We take a funky tricycle cart pushed by a motorcycle to the lagoon to meet the boatmen for our trip out to see the Pink Flamingos. Our boatman Filipe and his son of the same name welcome us to the 18 foot skiff with a 60 horse Yamaha outboard. We ease out of the marina and soon Filipe presses the throttle forward and skips us over the estuary out past thick Mangrove forests  and flocks of Pelicanos.

Soon we see the pink hue on the horizon and within minutes we slowly approach a flock of Pink Flamingos, many standing a meter tall in about 8 inches of water.

There are hundreds standing, cuddling and posing mostly for each other. More Flamingos join the gaggle flying in stretched out looking like F18’s coming in for a landing.

We see a few babies, which are white, and the sound the birds make is a low warble as they flirt, talk and dig shrimp from the mud. We sit quietly floating amid these beautiful creatures with our boat mates Sophia and Etiene both from Mexico City. We all look at each other in amazement. As we slowly edge the boat back away from the birds Filipe turns over the outboard and we are now flying down the other side of the estuary. Without backing off the throttle he banks us into the mangroves through a small tunnel. Felipe pulls back the throttle and we glide into another world.

The mangrove trees reach for the sky as the roots dig into the water. The small river like waterway takes us inside the forest.

Birds small and large find life here and you can see fish down into the clear water. These forests and estuaries clean the waters of the Gulf of Mexico as well as provide shelter and life for so many species. 

The only place we had ever seen Pink Flamingos had been the plastic yard art outside the beautiful American Mid Century modern homes. We will now appreciate these beauties even more.

We have so much more to explore here and look forward to all the warmth the Yucatan has to offer!!

Living and learning in Mexico

We have now lived in Mexico for 2 years!  We are learning Spanish and so much about Mexican culture. This little bit of knowledge and language skill gives us confidence to now travel inside Mexico.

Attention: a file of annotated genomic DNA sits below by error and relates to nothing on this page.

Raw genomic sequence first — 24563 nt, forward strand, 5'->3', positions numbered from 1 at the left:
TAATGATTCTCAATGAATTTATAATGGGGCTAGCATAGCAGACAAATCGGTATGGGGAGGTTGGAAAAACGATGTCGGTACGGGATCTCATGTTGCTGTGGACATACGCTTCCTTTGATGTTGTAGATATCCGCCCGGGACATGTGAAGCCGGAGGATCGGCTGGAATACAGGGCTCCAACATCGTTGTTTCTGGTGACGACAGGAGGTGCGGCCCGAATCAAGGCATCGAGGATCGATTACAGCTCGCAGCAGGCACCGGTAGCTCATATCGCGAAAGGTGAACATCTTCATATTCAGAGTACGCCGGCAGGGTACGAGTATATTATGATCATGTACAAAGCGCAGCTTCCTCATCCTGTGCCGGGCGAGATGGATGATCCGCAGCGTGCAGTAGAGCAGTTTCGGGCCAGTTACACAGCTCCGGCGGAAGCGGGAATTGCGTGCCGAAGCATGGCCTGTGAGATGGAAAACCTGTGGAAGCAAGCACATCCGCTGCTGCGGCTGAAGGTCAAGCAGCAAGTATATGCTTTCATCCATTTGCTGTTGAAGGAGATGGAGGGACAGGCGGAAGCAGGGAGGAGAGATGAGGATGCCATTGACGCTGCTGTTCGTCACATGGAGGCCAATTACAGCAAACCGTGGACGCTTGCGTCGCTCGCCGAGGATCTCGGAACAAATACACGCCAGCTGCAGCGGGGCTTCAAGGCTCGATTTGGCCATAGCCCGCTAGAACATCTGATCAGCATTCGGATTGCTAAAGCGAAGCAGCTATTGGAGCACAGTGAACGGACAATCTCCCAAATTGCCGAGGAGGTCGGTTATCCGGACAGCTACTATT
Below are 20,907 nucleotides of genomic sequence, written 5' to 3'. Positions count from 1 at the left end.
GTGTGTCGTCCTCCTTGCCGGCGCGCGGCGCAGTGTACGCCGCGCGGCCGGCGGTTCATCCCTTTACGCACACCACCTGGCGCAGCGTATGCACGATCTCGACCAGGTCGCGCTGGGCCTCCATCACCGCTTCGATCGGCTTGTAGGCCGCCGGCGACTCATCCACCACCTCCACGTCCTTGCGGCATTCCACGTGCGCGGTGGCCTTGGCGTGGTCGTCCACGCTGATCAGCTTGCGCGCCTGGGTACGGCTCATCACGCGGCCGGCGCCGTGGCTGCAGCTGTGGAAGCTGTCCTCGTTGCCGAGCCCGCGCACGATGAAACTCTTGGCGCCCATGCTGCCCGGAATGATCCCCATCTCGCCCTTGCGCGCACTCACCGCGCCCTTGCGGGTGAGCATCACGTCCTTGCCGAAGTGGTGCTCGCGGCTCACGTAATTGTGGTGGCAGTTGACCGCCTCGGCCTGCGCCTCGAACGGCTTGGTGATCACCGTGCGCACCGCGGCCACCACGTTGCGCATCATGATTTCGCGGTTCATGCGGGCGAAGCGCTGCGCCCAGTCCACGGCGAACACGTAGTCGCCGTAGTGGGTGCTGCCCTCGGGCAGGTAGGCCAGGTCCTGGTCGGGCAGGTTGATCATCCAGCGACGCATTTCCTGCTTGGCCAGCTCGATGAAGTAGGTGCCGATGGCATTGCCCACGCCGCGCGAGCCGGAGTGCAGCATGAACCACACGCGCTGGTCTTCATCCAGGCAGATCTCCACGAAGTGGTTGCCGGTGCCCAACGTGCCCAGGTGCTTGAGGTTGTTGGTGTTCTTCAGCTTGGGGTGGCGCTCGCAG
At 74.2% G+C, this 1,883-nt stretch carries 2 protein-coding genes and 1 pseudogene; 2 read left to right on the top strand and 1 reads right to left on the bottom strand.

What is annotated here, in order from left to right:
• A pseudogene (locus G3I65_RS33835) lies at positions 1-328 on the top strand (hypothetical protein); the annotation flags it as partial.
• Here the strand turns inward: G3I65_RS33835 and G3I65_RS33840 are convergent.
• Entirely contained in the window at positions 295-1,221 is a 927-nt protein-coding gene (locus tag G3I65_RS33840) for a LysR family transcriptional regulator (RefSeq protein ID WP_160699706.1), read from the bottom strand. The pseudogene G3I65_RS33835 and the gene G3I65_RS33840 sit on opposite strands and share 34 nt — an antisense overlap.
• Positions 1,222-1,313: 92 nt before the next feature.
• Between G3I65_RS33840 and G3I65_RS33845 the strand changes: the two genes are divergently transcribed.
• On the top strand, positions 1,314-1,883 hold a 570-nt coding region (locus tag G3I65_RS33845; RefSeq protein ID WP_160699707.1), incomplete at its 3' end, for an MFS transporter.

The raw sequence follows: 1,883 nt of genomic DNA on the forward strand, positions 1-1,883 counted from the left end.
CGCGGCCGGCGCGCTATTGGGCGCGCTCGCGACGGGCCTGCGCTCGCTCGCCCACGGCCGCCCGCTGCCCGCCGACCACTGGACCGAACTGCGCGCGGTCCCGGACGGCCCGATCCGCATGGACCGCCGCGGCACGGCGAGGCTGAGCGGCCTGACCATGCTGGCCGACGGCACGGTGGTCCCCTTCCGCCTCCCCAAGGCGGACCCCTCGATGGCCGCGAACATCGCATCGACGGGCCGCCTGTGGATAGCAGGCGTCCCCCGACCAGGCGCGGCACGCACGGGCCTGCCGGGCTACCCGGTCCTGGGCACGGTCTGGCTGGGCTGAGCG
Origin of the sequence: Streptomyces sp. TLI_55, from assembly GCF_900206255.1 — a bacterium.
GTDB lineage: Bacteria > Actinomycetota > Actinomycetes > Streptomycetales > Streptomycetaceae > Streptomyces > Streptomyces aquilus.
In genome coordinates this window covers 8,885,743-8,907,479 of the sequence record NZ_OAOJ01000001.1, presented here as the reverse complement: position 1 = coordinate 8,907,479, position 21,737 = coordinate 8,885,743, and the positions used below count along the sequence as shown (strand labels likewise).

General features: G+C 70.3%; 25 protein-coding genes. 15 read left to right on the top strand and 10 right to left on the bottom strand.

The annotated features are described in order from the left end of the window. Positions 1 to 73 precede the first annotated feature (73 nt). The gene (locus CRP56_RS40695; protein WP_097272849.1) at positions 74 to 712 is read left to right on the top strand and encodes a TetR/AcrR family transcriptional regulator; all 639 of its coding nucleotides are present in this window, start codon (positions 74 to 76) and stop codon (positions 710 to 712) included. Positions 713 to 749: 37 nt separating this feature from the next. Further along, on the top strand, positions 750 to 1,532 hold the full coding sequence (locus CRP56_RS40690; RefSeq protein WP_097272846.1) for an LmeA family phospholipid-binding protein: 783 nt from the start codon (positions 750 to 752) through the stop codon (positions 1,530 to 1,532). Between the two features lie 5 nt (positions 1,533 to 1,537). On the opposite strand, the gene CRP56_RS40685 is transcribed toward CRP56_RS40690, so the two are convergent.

Open your eyes and see what you can with them before they close forever.

Anthony Doerr, All the Light We Cannot See

This recent trip to Mexico City from our home in San Miguel de Allende starts at the bus station in SMA. The bus system in Mexico is top notch. Premiere buses are luxury buses with Wifi and TVs at your seat. The reclining seats are comfortable with lots of leg room. The buses travel fast and safely over the Mexican highways. A rash of car jackings have plagued our beautiful area around San Miguel de Allende. Seventy (70) over the past three months. Banditos somehow get cars pulled over and at gunpoint get you out of the car, leave you beside the road without shoes and take the car and everything inside. Everything! Passports, laptops, wallets, suitcases and jewelry. While this has not happened to us we are aware and take all the precaution we can to avoid this nightmare. Yes, gun barrels to the forehead is frightening. The best advice: Don’t resist! These buses move fast and strong and feels like the best way to travel on the highway. 

Mexico City is one of the biggest cities in the world with over 25 million people and the crime rate here is one third less than Washington DC. You arrive to chaos and energy and a lot of pollution this time of year because of inversion. Cold air up high trapping hot air below. A lot of hot air from a lot of carbon powered gas cars. 

Ángel de la Independencia

We like the neighborhood of Polanco. The streets are clean and parks are woven between busy streets and sidewalk cafes reminding us of Paris. The people are dressed sharp and greet you with a smile when you greet them with the traditional Mexican courtesy of buenos dais, buenos tardes, and buenos noches. These are important to know and understand. The culture here is strong and knowing just a little will get you through a lot of bad Spanish.